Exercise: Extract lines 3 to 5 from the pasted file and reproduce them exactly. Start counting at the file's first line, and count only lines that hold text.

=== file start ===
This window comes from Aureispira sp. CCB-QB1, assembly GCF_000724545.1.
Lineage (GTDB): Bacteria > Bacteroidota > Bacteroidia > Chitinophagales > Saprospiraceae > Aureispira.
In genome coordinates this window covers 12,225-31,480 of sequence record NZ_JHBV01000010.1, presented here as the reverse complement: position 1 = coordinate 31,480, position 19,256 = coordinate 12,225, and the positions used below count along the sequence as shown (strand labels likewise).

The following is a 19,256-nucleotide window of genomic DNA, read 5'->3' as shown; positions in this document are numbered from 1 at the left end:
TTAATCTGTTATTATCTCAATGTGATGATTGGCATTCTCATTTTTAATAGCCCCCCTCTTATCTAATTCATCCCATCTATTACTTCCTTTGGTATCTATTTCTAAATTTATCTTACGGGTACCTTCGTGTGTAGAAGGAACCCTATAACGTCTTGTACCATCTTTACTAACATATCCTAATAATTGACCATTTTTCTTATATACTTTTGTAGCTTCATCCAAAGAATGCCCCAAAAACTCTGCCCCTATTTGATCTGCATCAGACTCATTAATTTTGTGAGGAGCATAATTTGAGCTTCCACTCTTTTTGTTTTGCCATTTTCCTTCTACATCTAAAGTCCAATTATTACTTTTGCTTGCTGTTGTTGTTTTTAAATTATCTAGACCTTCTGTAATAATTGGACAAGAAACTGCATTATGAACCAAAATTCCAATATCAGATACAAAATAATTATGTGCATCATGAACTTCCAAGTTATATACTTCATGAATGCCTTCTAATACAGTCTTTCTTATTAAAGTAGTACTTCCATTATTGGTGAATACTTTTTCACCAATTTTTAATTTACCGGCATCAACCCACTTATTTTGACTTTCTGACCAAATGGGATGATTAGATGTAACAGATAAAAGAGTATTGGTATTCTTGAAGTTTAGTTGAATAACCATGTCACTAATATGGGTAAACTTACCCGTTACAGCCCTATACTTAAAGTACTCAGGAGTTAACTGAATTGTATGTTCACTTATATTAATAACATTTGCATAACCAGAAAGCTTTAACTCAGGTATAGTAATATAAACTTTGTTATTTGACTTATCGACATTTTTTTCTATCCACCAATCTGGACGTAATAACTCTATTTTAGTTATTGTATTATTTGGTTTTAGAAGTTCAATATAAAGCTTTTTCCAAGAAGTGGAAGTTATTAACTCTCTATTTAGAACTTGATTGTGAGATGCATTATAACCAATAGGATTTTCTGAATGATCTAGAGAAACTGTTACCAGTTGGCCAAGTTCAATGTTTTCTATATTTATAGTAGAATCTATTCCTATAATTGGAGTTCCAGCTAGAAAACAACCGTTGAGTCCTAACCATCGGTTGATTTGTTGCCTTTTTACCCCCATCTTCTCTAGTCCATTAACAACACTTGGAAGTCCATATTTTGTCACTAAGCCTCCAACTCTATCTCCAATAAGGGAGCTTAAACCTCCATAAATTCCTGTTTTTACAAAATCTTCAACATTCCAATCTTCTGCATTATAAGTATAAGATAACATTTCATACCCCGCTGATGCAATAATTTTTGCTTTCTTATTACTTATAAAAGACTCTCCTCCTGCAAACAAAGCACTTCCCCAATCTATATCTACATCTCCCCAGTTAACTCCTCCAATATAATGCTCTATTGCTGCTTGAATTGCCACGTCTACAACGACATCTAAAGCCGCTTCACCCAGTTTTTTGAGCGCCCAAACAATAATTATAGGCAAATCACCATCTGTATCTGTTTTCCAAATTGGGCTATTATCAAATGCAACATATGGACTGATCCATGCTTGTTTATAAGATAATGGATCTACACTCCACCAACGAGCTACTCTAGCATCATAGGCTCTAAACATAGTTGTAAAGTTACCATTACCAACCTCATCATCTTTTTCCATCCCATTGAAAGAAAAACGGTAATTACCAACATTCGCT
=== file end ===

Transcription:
In genome coordinates this window covers 12,225-31,480 of sequence record NZ_JHBV01000010.1, presented here as the reverse complement: position 1 = coordinate 31,480, position 19,256 = coordinate 12,225, and the positions used below count along the sequence as shown (strand labels likewise).

The following is a 19,256-nucleotide window of genomic DNA, read 5'->3' as shown; positions in this document are numbered from 1 at the left end:
TTAATCTGTTATTATCTCAATGTGATGATTGGCATTCTCATTTTTAATAGCCCCCCTCTTATCTAATTCATCCCATCTATTACTTCCTTTGGTATCTATTTCTAAATTTATCTTACGGGTACCTTCGTGTGTAGAAGGAACCCTATAACGTCTTGTACCATCTTTACTAACATATCCTAATAATTGACCATTTTTCTTATATACTTTTGTAGCTTCATCCAAAGAATGCCCCAAAAACTCTGCCCCTATTTGATCTGCATCAGACTCATTAATTTTGTGAGGAGCATAATTTGAGCTTCCACTCTTTTTGTTTTGCCATTTTCCTTCTACATCTAAAGTCCAATTATTACTTTTGCTTGCTGTTGTTGTTTTTAAATTATCTAGACCTTCTGTAATAATTGGACAAGAAACTGCATTATGAACCAAAATTCCAATATCAGATACAAAATAATTATGTGCATCATGAACTTCCAAGTTATATACTTCATGAATGCCTTCTAATACAGTCTTTCTTATTAAAGTAGTACTTCCATTATTGGTGAATACTTTTTCACCAATTTTTAATTTACCGGCATCAACCCACTTATTTTGACTTTCTGACCAAATGGGATGATTAGATGTAACAGATAAAAGAGTATTGGTATTCTTGAAGTTTAGTTGAATAACCATGTCACTAATATGGGTAAACTTACCCGTTACAGCCCTATACTTAAAGTACTCAGGAGTTAACTGAATTGTATGTTCACTTATATTAATAACATTTGCATAACCAGAAAGCTTTAACTCAGGTATAGTAATATAAACTTTGTTATTTGACTTATCGACATTTTTTTCTATCCACCAATCTGGACGTAATAACTCTATTTTAGTTATTGTATTATTTGGTTTTAGAAGTTCAATATAAAGCTTTTTCCAAGAAGTGGAAGTTATTAACTCTCTATTTAGAACTTGATTGTGAGATGCATTATAACCAATAGGATTTTCTGAATGATCTAGAGAAACTGTTACCAGTTGGCCAAGTTCAATGTTTTCTATATTTATAGTAGAATCTATTCCTATAATTGGAGTTCCAGCTAGAAAACAACCGTTGAGTCCTAACCATCGGTTGATTTGTTGCCTTTTTACCCCCATCTTCTCTAGTCCATTAACAACACTTGGAAGTCCATATTTTGTCACTAAGCCTCCAACTCTATCTCCAATAAGGGAGCTTAAACCTCCATAAATTCCTGTTTTTACAAAATCTTCAACATTCCAATCTTCTGCATTATAAGTATAAGATAACATTTCATACCCCGCTGATGCAATAATTTTTGCTTTCTTATTACTTATAAAAGACTCTCCTCCTGCAAACAAAGCACTTCCCCAATCTATATCTACATCTCCCCAGTTAACTCCTCCAATATAATGCTCTATTGCTGCTTGAATTGCCACGTCTACAACGACATCTAAAGCCGCTTCACCCAGTTTTTTGAGCGCCCAAACAATAATTATAGGCAAATCACCATCTGTATCTGTTTTCCAAATTGGGCTATTATCAAATGCAACATATGGACTGATCCATGCTTGTTTATAAGATAATGGATCTACACTCCACCAACGAGCTACTCTAGCATCATAGGCTCTAAACATAGTTGTAAAGTTACCATTACCAACCTCATCATCTTTTTCCATCCCATTGAAAGAAAAACGGTAATTACCAACATTCGCT